Arnold too saw the importance of honest work. He himself gave up his comfortable city life to live on a farm and work on the land. "We love physical work – the work of muscle and hand – and we love the craftsman's art, in which the spirit guides the hand. In the way spirit and hand work through each other we see the mystery of community."

Like Gordon and Arnold, Buber recognized that words must be translated into action. "No matter how brilliant [the intellect] may be," Buber observed, "the human intellect which wishes to keep to a plane above the events of the day is not really alive. It can become fruitful, beget life and live, only when it enters into the events of the day... Be true to the spirit, my friends, but be true to it on the plane of reality."

For Landauer, not surprisingly, spirit manifests itself chiefly through work. He concludes his book, A call to Socialism, with this rallying cry:

Only the present is real, and what men do not do now, do not begin to do immediately they will not do in all eternity…. We need people to give the battle-cry; we need all who are filled with this creative desire; we need people of action. This call…. is addressed to people of action who want to make the first beginning.

These words inspired our predecessors, and may they inspire us—along with all those who long for a new future. Spirit-filled work and work enlivened by spirit—this is what we need today.

I have spoken of our common roots, of our mutual recognition for on-going renewal— inspired by spirit and realized in practical work. From these we draw strength and for these we must live.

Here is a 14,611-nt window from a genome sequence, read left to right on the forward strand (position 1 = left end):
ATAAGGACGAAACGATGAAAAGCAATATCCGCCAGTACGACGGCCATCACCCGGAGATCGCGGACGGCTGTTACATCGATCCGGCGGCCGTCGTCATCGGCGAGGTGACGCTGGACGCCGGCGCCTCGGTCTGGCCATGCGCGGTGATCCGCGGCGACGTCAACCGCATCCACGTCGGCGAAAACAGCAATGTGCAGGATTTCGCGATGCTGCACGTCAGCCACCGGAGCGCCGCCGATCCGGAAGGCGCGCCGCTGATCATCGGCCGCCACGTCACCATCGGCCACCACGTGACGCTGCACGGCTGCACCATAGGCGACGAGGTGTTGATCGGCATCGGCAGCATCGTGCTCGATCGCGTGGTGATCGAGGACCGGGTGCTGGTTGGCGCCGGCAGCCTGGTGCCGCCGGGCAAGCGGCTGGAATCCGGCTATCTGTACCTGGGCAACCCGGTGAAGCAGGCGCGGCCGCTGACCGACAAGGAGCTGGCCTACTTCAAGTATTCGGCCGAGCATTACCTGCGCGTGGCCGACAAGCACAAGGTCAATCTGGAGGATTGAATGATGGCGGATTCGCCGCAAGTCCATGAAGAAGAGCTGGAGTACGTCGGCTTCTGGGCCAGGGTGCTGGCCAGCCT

Let me close with one final thought. 1935 was a very dark hour in Germany. Hitler's sinister power, based on fear and hate, was like a noose around the necks of the German people. Despite this, a small group held out hope and placed its trust in a different power, one that transcended the forces of evil. Gripped by this power, Eberhard Arnold wrote the following:

In today's world situation it is essential that here and there among us there continue to exist rays of light and hope, spiritual realities by which the unity of God's peace and the brotherliness of true justice are recognized.

This, he said, is our only task—yours and mine. This is what our two movements share in common. It is not our task to solve all the problems of the day. It is not our task to impose our vision of justice on others. Our task is much more straightforward and simple; it is to live out here and now a life of brotherly justice. In the words of Arnold,

Our task is to represent unity in the midst of a disunited world; to live in friendship in the midst of a hostile world. Our task is to represent the justice of true brotherly love in a communal life in the midst of an unjust world.

May all us of realize anew this very task. For the world is in desperate need of a different way.